A single lineage of Nicotiana benthamiana is widely used as a model plant and has been instrumental in making revolutionary discoveries about RNA interference (RNAi), viral defence and vaccine production. It is peerless in its susceptibility to viruses and in its amenability in transiently expressing transgene. We have been engineering the nuclear and chloroplast genomes of N.benthamiana by conventional breeding, RNAi, CRISPR and homologous recombination. Using these techniques and technologies we have conferred wide spectrum virus resistance, enhanced insect resistance, altered fatty acid metabolism and expressed sentinel reporter genes that measure recombination frequencies.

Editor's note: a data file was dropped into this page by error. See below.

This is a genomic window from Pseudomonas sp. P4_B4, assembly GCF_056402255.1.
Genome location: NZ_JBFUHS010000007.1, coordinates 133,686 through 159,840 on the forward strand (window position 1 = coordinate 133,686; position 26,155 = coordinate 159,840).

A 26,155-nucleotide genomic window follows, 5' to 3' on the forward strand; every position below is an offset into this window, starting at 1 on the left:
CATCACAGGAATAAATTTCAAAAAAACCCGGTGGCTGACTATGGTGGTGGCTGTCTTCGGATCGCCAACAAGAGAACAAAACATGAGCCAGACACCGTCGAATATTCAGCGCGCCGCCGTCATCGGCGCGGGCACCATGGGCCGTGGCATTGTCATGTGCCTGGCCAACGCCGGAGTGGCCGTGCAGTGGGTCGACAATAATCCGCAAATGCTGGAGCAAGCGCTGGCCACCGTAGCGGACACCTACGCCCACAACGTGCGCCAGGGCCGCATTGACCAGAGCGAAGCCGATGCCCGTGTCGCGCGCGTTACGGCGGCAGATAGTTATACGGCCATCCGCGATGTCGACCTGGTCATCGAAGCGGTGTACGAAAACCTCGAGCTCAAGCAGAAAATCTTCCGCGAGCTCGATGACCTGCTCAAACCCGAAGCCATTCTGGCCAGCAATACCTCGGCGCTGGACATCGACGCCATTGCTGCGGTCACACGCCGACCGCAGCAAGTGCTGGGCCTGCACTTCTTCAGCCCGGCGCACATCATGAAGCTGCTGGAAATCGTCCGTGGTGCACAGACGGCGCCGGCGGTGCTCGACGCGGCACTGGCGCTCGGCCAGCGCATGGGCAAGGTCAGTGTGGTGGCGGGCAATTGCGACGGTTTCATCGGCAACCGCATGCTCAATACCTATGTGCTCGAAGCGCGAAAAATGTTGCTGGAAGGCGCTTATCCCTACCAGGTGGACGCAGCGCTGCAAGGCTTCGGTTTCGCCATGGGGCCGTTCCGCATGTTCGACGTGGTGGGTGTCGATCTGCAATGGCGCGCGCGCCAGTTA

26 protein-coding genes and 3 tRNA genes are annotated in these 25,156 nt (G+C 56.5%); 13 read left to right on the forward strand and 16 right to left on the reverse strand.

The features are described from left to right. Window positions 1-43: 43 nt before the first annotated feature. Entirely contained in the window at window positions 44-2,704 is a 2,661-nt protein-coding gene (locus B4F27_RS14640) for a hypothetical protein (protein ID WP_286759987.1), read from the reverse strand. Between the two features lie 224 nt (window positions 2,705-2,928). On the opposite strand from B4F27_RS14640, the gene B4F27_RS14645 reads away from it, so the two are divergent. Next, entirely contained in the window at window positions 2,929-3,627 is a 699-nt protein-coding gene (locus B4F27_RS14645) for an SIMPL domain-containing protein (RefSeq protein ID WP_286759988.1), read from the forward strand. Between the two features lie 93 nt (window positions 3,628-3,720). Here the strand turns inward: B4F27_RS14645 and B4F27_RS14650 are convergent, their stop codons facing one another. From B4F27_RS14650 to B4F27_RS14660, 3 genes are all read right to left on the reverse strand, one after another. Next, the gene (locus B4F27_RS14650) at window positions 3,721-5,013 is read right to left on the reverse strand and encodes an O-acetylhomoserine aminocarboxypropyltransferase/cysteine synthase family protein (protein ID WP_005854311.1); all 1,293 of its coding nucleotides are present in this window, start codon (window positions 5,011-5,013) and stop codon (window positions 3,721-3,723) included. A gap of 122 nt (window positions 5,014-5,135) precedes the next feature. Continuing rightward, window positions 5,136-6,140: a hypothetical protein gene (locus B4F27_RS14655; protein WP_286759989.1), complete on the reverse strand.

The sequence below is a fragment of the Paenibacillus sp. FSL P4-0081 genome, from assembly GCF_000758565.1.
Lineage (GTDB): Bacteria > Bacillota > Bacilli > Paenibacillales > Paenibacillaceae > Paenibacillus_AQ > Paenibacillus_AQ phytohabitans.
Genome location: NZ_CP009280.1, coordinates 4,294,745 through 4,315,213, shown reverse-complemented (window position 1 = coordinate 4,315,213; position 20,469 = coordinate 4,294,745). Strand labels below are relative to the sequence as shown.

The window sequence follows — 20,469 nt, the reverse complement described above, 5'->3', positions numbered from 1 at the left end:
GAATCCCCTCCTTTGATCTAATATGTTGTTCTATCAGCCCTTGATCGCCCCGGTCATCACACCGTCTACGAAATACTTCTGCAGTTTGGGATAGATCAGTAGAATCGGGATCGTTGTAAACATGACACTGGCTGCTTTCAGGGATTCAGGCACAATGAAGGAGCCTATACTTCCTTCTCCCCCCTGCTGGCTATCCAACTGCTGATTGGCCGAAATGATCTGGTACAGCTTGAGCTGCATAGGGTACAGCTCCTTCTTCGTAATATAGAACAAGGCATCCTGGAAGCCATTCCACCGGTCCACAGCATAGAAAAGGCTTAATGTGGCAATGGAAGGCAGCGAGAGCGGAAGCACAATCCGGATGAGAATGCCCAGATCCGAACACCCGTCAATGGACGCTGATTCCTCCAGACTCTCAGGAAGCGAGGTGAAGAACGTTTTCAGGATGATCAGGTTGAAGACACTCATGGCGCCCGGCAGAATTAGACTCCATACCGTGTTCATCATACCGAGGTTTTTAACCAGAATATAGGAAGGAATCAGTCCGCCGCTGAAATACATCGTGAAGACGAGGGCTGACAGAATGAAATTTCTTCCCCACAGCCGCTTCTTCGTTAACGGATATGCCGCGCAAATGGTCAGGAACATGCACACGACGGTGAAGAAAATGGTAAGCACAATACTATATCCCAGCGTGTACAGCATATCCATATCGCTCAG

Trans-kingdom RNAi, which is based on making plants express double-stranded or hairpin (hp) RNA for ingestion by herbivorous pests. This RNA triggers silencing of specific genes within the pest leading to death or impaired growth. However, the efficacy of the approach appears to depend on the means of delivering the duplexed RNA. In our study, we introduced a hpRNA construct, targeting the acetylcholinesterase (ACE) gene of H. armigera, into the chloroplast genome of Nicotiana benthamiana. As the chloroplast, unlike the rest of the plant cell, lacks RNA interference machinery, the hpRNAs ingested from feeding on this plant are not pre-processed and are therefore more effective at triggering RNAi in the pest. Our transplastomic (chloroplast-transformed) lines, showed stronger protection against H. armigera herbivory than transgenic lines with hpRNA constructs integrated into the plant’s nuclear genome. These findings suggest that chloroplast expression of hpRNA is an attractive way of providing pest resistance in crops. The successes and challenges of these technologies will be discussed.